Plantwise Factsheets for Farmers
Cabbage – Club root
Recognize the problem
Club root may develop extensively on plant roots before the first sign (an abnormal wilting and yellowing of leaves, especially on warm days) is noticed aboveground. If the soil is moist, these symptoms may not become apparent until water stress occurs. When infection occurs at an early stage of growth, young plants are stunted and may die, whereas plants infected in a later stage fail to make marketable size heads. When diseased plants are pulled from the soil, the roots are usually swollen and distorted.
Club root (Plasmodiophora brassicae) is capable of surviving in the soil for 7-10 years or longer as resting spores. The resting spores of the fungus can be spread from field to field by infested soil, contaminated water supplies, infected transplants, infested soil on farm machinery, farm tools, and even by roving animals such as cattle. The germination of resting spores requires moist, acid soil and can occur over a wide temperature range of 12-27°C. Disease development is favored by high soil moisture and soil temperatures between 18-25°C.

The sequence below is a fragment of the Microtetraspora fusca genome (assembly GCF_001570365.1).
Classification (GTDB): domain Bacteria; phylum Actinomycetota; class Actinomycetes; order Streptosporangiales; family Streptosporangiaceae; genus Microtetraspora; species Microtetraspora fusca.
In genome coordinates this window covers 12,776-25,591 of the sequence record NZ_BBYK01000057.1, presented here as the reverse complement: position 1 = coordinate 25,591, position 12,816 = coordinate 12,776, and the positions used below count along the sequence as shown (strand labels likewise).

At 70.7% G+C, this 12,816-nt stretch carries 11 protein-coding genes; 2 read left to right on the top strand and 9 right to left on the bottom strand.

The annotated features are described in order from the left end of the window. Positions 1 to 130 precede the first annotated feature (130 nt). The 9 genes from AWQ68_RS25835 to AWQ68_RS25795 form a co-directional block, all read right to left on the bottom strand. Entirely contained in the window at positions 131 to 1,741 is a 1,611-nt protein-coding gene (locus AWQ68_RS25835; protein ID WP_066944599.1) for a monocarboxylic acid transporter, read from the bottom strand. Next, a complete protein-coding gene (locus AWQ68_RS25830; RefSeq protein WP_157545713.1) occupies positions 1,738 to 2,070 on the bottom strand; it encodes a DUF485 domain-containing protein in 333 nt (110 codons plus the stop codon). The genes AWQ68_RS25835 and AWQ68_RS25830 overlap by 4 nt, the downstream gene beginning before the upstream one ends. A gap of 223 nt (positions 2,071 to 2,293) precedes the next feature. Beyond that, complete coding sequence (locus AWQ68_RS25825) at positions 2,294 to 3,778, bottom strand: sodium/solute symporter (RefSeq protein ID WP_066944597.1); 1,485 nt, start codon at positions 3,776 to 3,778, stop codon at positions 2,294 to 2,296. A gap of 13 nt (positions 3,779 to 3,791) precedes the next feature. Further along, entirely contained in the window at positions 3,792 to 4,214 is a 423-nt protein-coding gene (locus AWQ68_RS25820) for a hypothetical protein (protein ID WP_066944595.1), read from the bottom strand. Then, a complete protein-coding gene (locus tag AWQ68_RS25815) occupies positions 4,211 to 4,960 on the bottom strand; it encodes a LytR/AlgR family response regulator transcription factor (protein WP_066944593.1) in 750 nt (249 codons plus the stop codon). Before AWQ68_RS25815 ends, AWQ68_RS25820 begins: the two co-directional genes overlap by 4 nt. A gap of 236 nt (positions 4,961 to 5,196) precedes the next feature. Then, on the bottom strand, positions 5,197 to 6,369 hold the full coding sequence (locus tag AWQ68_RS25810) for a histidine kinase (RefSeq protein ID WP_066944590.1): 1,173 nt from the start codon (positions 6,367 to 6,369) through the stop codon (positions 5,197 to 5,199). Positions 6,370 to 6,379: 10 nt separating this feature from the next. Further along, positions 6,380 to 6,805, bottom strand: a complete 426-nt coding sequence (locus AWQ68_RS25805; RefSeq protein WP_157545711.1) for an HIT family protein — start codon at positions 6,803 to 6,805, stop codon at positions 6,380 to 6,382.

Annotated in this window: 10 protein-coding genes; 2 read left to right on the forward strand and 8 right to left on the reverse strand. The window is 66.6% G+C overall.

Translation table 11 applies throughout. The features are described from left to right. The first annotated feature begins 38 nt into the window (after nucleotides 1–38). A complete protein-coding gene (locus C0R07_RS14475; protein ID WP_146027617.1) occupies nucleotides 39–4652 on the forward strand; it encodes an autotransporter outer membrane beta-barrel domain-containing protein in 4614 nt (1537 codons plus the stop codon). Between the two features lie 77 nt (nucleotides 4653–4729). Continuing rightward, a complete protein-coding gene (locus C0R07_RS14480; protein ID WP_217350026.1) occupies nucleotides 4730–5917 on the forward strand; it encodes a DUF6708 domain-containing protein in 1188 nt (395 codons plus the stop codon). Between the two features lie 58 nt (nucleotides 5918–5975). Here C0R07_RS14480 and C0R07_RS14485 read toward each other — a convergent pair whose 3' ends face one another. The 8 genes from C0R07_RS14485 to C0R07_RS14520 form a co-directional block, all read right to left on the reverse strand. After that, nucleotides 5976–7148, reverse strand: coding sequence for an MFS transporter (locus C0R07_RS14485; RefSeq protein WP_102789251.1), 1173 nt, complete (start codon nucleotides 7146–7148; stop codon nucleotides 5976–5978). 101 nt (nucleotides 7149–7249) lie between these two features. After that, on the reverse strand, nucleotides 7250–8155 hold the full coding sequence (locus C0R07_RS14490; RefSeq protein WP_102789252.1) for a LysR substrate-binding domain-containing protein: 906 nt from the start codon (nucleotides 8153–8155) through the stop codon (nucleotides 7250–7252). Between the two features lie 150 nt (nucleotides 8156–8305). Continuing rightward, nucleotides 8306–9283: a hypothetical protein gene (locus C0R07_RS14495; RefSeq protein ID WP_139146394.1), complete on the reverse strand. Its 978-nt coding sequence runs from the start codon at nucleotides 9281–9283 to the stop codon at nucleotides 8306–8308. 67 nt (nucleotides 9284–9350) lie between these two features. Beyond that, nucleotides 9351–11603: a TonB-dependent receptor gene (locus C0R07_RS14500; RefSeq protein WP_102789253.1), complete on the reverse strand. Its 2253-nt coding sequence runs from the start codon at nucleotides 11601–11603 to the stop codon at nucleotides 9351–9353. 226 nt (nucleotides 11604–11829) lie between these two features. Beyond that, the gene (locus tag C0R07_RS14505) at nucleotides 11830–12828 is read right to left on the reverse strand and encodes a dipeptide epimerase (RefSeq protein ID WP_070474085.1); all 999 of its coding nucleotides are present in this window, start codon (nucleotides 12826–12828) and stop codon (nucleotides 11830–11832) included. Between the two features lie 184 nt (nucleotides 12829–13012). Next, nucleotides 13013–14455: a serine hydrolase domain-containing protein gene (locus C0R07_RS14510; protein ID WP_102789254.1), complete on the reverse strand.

- Carefully choose sites for crucifer seedbeds that do not have a history of club root.
- If a field is known to be infested with club root, the soil pH should be adjusted to pH 6.8 to 7.2 with ground limestone (CaCO3).
- Always thoroughly clean farm equipment after working in a field suspected of having the club root fungus.
- If available, plant resistant varieties to club root. E.g. Amor, Apollo F1, Deneko, etc.
- Crop rotation with non-crucifer crop like corn or rice.
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